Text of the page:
New Iran envoy meets EU officials

He says talks to continue but president says no retreat on right to nuclear technology.

Jalili, left, and his predecessor Larijani, centre,  met Solana in Rome on Tuesday [AFP]
Jalili, left, and his predecessor Larijani, centre,  met Solana in Rome on Tuesday [AFP]

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“The course that we’ll continue will be the same trend that he [Larijani] has pursued in this period of time.”

Javier Solana, the EU foreign policy chief, described the meeting as “constructive” and said more talks would probably be held by the end of November.
The talks addressed Iran’s work with the UN nuclear watchdog, the International Atomic Energy Agency (IAEA), which is investigating Iran’s past nuclear activities, as well as other nuclear issues, said Larijani.
Hardening stance?
The resignation of Larijani, viewed as moderate compared with Mahmoud Ahmadinejad, the president, and the two often clashed over how to negotiate with the world on the nuclear issue.
Larijani was seen as committed to a diplomatic solution over Iran’s nuclear programme, while Ahmadinejad is seen as not favouring talks with the West.
Jalili, whose new official title as secretary of the Supreme Security Council makes him the chief nuclear negotiator, is an Ahmadinejad loyalist.
The president has said Iran would not negotiate over its “nuclear rights” and that he believed the nuclear issue was over.
However, he also said this month that the government was prepared to answer questions from the IAEA.
‘Not one iota’
On Tuesday, he was quoted as saying by Iranian state television during a trip to Armenia: “We are in favour of talks but we will not negotiate with anyone about our right to nuclear technology.
“Iran will not retreat one iota,” he said.
Larijani was dismissive of speculation about his resignation as a possible signal that Tehran has decided to take a harder line, portraying it as normal generational change.
“The point is our country is a democracy, there is rotation and circulation of forces and powers,” he said. “Jalili is a friend of mine, seven or eight years younger, energetic… He will continue doing the work. I will have my full support directed at him.”
Larijani also expressed support for Ahmadinejad and downplayed alleged differences with him.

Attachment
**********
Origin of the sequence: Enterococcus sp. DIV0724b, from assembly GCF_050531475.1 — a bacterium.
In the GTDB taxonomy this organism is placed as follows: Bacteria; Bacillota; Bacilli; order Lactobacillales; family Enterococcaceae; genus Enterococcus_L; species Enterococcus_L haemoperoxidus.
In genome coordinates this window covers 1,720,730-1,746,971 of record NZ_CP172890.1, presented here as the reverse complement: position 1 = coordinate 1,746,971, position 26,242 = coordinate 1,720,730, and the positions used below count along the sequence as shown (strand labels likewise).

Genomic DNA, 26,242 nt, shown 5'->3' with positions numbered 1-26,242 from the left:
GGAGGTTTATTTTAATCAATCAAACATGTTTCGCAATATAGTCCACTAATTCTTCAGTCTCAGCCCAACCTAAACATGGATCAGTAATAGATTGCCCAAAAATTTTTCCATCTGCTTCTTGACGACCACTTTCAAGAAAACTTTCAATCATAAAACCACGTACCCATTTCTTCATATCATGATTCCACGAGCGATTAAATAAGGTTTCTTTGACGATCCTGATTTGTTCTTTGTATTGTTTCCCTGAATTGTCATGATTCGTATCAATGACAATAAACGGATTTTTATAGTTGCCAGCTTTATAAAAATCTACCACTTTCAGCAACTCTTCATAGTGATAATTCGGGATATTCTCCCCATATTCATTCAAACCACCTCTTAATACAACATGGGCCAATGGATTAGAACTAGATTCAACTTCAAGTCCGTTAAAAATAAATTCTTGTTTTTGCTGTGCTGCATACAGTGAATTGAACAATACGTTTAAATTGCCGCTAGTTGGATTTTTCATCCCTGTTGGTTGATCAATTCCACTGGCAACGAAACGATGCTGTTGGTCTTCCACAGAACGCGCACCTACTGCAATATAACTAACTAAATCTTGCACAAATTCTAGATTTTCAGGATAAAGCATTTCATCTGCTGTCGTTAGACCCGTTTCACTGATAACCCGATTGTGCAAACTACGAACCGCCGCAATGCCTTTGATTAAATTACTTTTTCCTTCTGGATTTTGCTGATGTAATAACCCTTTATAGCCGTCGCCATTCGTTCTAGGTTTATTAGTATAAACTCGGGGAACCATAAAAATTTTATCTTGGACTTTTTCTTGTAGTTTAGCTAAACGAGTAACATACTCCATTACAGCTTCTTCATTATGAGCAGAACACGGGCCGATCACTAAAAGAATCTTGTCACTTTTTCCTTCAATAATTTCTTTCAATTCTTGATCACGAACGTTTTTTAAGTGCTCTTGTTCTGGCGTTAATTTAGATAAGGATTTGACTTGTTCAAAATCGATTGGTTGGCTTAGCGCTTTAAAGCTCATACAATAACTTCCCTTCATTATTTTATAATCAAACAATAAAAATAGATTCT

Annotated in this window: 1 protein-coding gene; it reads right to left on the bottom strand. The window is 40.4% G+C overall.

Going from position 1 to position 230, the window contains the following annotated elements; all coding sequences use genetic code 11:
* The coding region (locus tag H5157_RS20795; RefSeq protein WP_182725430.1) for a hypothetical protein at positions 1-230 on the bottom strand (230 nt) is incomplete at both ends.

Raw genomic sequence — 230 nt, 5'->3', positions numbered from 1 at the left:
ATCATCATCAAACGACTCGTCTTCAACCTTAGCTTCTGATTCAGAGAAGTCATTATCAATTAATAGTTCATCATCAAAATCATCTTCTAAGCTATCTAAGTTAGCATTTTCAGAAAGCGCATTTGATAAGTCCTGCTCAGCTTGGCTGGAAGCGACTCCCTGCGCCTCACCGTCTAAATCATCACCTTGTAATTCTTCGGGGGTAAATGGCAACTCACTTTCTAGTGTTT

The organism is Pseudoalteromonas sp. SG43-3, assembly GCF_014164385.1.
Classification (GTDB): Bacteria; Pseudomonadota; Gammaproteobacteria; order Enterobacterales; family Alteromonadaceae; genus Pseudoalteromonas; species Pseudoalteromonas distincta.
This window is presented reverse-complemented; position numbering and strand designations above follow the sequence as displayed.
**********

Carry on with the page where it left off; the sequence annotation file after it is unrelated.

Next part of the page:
The Rome talks had been scheduled before Larijani’s resignation was announced, and Solana’s spokeswoman, Cristina Gallach, said that Larijani was “very engaged”.
She cited uranium enrichment as one of the main issues that needed clarification.
Iran’s refusal to halt work that can be used to make fuel for power plants or, if it wants, material for warheads, has already prompted two sets of UN Security Council sanctions.
World powers have agreed to delay further penalties on Iran at least until November to see if Iran co-operates with IAEA inspectors, and to await a report by Solana.
Solana’s mandate is to explore the scope for entering formal negotiations with Iran on international demands that it halt sensitive nuclear activities.
The West fears Iran’s nuclear programme could be aimed at making bombs but Tehran says it just wants to produce electricity so it can keep its oil and gas for export.

George Bush, the US president, on Tuesday argued for a missile defence shield in Europe against Iranian missiles.


“Iran is pursuing the technology that could be used to produce nuclear weapons and ballistic missiles of increasing range that could deliver them,” he said.


“We need to take it seriously now. Today we have no way to defend Europe against the emerging Iranian threat. And so we must deploy a missile defence system there that can.”

Source: News Agencies


Iran’s new chief nuclear negotiator has a tough act to follow.

22 Oct 2007
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